Summer is bittersweet time

  • Published
  • By Lt. Col. Thomas Couture
  • 341st Space Wing Judge Advocate
The arrival of summer, normally a joyous time identified with nicer weather, the end of school and family vacations, is also a bittersweet time for Air Force members. Bitter-sweet because it signals the arrival of another "season," one unique to the military: the PCS season. I was reminded of this the other day when, driving up Gumwood, I watched as my son said goodbye to one of his best friends the night before he and his family departed Malmstrom. Even though I wasn't immediately aware of what was happening, from down the street, my son's slumped shoulders and red face told me the whole story. I made sure I gave him a hug and reminded him of all the ways he could stay in touch with his buddy and all the new friends he would make. But it's hard to tell your 12 year old that he may never see a best friend again. In the military we do it all the time. 

Few civilian careers require such a frequency of movement, or turnover in management and employees, as does military service. Of course, our kids are not the only ones who experience such a sense of loss. I imagine many of you have experienced similar feelings, especially during change of command season which is a rite of passage for members and their families. During this turnover long-established relationships are brought to an abrupt end as friends and colleagues head off to their next assignments. Severing these professional and sometimes personal bonds can be difficult, especially when we all know we may never work together again. And these feelings aren't limited to the military. At Malmstrom, like many bases, we are fortunate to have close relationships with our community supporters. Although not rare for a departing member to return to duty here, our local friends recognize a change of command signifies the potential end of a close relationship they have come to appreciate. Sometimes local supporters really don't want you to leave and try to encourage you to retire just so you'll stay here! I guess that's one way to know you've really made a friend.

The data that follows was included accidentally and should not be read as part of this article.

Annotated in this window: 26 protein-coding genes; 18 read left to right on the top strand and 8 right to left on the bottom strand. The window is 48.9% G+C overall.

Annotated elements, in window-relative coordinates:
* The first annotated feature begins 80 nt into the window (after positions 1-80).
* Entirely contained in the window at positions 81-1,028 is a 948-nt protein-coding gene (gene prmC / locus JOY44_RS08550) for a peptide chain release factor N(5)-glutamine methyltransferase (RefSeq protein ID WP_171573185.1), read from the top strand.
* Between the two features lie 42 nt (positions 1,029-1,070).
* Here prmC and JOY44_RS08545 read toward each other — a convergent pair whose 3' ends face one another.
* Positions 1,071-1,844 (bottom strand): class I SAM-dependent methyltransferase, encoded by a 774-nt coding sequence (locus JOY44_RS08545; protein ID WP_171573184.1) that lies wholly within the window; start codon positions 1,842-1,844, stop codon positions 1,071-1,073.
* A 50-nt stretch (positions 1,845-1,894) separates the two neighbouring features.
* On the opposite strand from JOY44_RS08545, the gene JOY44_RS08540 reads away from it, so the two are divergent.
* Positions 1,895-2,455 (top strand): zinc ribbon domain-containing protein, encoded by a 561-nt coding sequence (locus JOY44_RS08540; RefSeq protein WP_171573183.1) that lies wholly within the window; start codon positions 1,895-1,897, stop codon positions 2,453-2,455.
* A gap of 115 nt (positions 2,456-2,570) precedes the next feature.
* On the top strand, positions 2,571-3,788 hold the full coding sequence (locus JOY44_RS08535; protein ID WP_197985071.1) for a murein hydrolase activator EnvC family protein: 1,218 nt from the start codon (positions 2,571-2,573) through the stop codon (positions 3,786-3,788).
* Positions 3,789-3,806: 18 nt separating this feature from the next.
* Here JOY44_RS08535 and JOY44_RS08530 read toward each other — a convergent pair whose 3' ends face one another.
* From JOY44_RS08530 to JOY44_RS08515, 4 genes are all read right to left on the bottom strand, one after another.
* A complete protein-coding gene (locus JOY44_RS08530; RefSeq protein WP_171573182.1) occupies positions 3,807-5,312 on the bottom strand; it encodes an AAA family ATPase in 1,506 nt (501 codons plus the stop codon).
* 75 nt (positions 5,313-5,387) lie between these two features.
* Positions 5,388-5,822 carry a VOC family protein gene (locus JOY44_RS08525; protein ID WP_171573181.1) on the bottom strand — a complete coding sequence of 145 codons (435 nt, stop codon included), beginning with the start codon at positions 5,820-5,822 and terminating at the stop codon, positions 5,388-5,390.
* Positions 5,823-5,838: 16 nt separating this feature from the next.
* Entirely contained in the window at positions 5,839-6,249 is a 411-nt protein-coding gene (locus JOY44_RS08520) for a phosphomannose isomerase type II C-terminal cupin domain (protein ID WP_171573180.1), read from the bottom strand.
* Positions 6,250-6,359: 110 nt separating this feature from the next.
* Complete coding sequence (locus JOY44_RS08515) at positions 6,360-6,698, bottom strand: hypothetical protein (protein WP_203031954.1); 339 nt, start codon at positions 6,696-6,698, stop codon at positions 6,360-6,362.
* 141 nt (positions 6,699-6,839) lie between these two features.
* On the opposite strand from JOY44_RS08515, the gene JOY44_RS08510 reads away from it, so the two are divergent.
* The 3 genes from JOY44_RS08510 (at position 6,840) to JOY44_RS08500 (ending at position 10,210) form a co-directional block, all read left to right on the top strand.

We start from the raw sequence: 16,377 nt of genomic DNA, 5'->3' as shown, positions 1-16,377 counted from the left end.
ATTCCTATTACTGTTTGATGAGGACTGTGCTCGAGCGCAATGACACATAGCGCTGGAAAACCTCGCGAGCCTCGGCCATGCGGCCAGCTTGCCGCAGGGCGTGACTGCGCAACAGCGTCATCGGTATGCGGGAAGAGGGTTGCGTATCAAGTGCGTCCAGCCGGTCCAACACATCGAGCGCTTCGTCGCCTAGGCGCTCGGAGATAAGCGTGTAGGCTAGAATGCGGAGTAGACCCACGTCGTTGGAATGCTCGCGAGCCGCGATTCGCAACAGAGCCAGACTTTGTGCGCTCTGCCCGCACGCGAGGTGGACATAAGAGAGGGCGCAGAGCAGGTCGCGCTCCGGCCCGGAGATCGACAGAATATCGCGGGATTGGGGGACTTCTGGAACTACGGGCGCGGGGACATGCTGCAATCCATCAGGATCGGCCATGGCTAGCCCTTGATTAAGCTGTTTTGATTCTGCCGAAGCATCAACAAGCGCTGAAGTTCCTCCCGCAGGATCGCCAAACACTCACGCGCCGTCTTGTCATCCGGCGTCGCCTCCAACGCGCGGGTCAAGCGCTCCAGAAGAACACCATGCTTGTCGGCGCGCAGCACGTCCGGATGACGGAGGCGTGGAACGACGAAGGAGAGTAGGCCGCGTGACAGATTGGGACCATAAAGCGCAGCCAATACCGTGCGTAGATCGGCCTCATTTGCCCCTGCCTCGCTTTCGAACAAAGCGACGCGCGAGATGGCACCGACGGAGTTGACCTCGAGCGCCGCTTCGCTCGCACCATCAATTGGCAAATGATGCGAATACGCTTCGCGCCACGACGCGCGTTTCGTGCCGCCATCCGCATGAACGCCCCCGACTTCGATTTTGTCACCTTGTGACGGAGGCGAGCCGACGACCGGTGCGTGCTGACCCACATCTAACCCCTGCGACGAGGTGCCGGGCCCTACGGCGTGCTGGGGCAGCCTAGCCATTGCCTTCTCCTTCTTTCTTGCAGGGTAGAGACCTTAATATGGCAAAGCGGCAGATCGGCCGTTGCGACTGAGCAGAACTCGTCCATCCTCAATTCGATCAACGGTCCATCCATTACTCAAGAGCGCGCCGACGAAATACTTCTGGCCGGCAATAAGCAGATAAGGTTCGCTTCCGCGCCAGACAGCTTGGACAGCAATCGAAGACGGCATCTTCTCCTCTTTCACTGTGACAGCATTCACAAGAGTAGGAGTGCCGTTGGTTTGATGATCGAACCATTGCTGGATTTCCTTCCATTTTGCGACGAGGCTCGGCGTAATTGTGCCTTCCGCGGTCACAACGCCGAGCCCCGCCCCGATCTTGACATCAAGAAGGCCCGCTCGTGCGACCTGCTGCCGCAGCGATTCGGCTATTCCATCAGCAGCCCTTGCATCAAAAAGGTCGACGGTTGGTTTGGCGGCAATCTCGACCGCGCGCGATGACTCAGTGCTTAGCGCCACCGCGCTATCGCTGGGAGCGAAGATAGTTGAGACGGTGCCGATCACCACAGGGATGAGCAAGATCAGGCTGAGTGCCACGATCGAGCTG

Fortunately, all is not sadness. Just as we know that departing members are continuing their own career or life path, we also experience the excitement and anticipation that comes from meeting new friends and colleagues who will challenge us in different ways, allowing us to become better, more effective Airmen. In fact, I see all these career-long relationships as a patchwork quilt each friend we make adds his or her unique scrap of cloth to, enriching the whole of our military experience. While military service requires us to part company with friends on a regular basis, we are also lucky our service allows us to form relationships with people whom we would otherwise never have met. We can also be proud of our ability to thrive despite these changes, making us stronger and better able to accomplish our mission. 

So, like I told my son, cherish the memories of the friends you've made and look forward to the friends you will make. In closing, let me bid a fond farewell to those who have left us; and to those new arrivals, welcome to Malmstrom!